Static website

Static website

Your website is the digital face of your company. Oftentimes, it’s also the first place potential customers engage with your business. Yet many of today’s websites are built with the structure of a traditional database-driven site like WordPress. This type of website can be clunky, slow to load, a hassle for developers to maintain, and vulnerable to hackers. A static site can address many of these issues and may better serve your website needs. Learn how to connect your CMS to a Static Site in 3 steps.

What is a Static Website?

A static website uses server-side rendering to serve pre-built HTML, CSS, and JavaScript files to a web browser, in contrast to traditional dynamic sites that work by rendering the webpage at the time of the request.

Static sites enable you to decouple your content repository and front-end interface, giving you greater flexibility in how your content is served. Cost-efficiency is another reason companies migrate to a static site because static files are lightweight and often faster and cheaper to serve.

In the last few years, static sites have greatly increased in popularity. This surge is primarily due to advances in developer tools (languages and libraries) and a stronger desire among businesses to optimize website performance beyond the limits of a database-driven site. Below, we’ll discuss the benefits of a static site in greater detail.

Static Generators vs. Dynamic Sites

Static sites can be written almost exclusively in HTML and serve a fixed set of data that renders the same for every site visitor. Static sites use server-side rendering to serve pre-built HTML, CSS, and JavaScript files to a web browser. Dynamic sites operate in a completely different way, by leveraging HTML and CSS as well as server-side scripting languages like PHP to build webpages on the fly and serve different content to each site visitor.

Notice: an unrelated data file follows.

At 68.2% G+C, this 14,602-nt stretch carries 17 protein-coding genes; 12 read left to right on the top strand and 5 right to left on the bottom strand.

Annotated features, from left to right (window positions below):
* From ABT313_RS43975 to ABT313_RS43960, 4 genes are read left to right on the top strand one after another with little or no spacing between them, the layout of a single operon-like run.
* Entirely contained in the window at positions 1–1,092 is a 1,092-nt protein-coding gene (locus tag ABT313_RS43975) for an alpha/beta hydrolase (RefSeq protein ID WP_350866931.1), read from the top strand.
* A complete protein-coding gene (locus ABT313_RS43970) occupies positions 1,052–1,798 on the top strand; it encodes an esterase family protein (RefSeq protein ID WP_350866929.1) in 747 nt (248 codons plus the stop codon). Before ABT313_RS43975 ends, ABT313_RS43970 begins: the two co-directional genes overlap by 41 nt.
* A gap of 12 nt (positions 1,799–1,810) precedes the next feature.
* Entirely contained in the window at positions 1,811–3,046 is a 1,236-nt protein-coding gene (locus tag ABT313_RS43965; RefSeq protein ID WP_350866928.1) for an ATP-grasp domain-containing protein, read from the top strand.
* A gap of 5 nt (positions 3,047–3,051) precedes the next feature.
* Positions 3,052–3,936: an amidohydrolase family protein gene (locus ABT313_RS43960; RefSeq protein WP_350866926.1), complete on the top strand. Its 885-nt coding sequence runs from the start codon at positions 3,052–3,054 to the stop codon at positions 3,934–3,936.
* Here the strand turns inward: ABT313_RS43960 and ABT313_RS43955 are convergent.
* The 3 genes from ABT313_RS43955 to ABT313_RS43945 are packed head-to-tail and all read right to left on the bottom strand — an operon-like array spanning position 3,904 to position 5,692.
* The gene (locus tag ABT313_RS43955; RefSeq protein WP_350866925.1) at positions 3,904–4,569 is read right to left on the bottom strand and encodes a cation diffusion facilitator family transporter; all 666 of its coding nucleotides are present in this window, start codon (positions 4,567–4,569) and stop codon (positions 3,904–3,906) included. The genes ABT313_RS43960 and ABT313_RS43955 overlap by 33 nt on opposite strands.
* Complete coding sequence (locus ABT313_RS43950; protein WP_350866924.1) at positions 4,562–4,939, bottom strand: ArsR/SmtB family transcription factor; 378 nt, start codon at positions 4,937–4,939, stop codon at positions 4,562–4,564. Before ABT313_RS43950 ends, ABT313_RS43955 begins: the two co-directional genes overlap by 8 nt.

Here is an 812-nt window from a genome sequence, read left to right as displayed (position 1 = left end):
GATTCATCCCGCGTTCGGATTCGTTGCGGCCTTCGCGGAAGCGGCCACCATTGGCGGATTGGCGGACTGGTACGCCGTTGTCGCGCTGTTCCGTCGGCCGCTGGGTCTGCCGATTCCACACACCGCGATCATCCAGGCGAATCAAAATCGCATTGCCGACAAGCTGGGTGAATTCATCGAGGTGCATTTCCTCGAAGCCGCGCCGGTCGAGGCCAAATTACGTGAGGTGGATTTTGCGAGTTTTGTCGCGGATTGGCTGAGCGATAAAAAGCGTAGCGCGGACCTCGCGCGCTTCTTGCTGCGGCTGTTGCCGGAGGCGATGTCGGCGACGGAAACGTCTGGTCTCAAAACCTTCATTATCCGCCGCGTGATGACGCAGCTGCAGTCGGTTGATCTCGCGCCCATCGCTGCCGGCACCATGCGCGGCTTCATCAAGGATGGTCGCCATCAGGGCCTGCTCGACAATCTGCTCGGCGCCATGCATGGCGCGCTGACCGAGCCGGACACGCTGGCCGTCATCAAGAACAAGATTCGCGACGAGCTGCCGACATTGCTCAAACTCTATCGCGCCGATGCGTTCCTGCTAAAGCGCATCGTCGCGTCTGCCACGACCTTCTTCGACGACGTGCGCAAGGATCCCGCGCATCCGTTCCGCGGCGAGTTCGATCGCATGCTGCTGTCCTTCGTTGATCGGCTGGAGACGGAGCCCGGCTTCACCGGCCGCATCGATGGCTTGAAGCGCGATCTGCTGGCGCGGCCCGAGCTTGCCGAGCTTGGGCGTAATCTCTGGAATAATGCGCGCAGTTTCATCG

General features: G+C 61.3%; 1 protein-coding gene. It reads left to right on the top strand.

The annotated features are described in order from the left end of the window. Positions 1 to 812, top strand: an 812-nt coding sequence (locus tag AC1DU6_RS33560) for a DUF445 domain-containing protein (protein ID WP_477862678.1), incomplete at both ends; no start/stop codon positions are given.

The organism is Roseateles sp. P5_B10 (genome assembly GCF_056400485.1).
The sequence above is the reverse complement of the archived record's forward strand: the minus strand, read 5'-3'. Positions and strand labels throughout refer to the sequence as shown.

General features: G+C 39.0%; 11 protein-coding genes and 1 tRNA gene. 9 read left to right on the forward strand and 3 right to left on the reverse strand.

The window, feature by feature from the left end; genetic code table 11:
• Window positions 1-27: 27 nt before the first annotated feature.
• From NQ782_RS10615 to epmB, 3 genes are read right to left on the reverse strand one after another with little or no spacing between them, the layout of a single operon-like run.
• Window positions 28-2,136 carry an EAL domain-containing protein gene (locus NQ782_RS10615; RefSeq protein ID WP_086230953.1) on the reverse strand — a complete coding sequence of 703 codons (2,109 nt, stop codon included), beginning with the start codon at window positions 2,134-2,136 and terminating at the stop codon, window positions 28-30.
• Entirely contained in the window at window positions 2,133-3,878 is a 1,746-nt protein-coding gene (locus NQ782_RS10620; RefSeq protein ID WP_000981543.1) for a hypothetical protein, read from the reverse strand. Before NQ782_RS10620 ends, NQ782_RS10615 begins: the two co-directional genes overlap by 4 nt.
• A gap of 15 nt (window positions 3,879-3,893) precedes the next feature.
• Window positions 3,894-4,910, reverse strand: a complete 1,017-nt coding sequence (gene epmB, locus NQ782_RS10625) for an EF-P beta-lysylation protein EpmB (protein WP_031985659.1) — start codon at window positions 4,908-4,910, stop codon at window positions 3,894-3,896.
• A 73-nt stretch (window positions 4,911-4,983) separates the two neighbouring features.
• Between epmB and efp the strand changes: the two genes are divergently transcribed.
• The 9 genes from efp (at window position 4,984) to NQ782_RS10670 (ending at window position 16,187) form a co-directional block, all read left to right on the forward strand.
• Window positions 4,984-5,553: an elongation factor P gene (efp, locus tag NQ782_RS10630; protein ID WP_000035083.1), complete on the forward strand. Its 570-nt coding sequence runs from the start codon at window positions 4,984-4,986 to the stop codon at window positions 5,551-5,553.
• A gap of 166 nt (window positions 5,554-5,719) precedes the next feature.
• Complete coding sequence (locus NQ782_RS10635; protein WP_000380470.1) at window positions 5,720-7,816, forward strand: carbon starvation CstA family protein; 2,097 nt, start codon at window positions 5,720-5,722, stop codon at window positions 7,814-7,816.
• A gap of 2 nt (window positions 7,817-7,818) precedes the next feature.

Why you should consider using a Static Site Generator

Speed/Performance

A static HTML page does not require an external resource, like a database, which allows the page to work anywhere. For example, the page can be viewed offline and cached across multiple servers around the world using a CDN.

Flexibility

Static sites can be rendered using a multitude of frameworks. Developers can work using their preferred language and framework (such as JavaScript, Ruby, React, Vue, etc.), making the build and maintenance easier to perform. Other advantages include being able to better leverage your cloud infrastructure and simplify site development thanks to fewer dependencies.

Scalability

A static site lets you present content across multiple channels without having to reauthor your content. What’s more, a static structure can easily adapt to the changing needs of your website or app.

Security

With a dynamic site, hackers have multiple opportunities to breach your data because the entire system is connected. Yet with a static site, your content database exists independently from your front-end web interface. This setup gives hackers fewer entry points and keeps your data more secure. Website visitors do not connect to the content database each time they visit your website, which provides yet another security advantage compared to database-driven sites.

Speed/Performance

A static HTML page does not require an external resource, like a database, which allows the page to work anywhere. For example, the page can be viewed offline and cached across multiple servers around the world using a CDN.

How to build your Static Site

A static site generator lets you apply a template to your data and content, which simplifies the process of converting your data into a website or application format. There are dozens of versions available for use with different developer languages and frameworks. Consider factors like site size, primary purpose, and functionality when evaluating static site generators.

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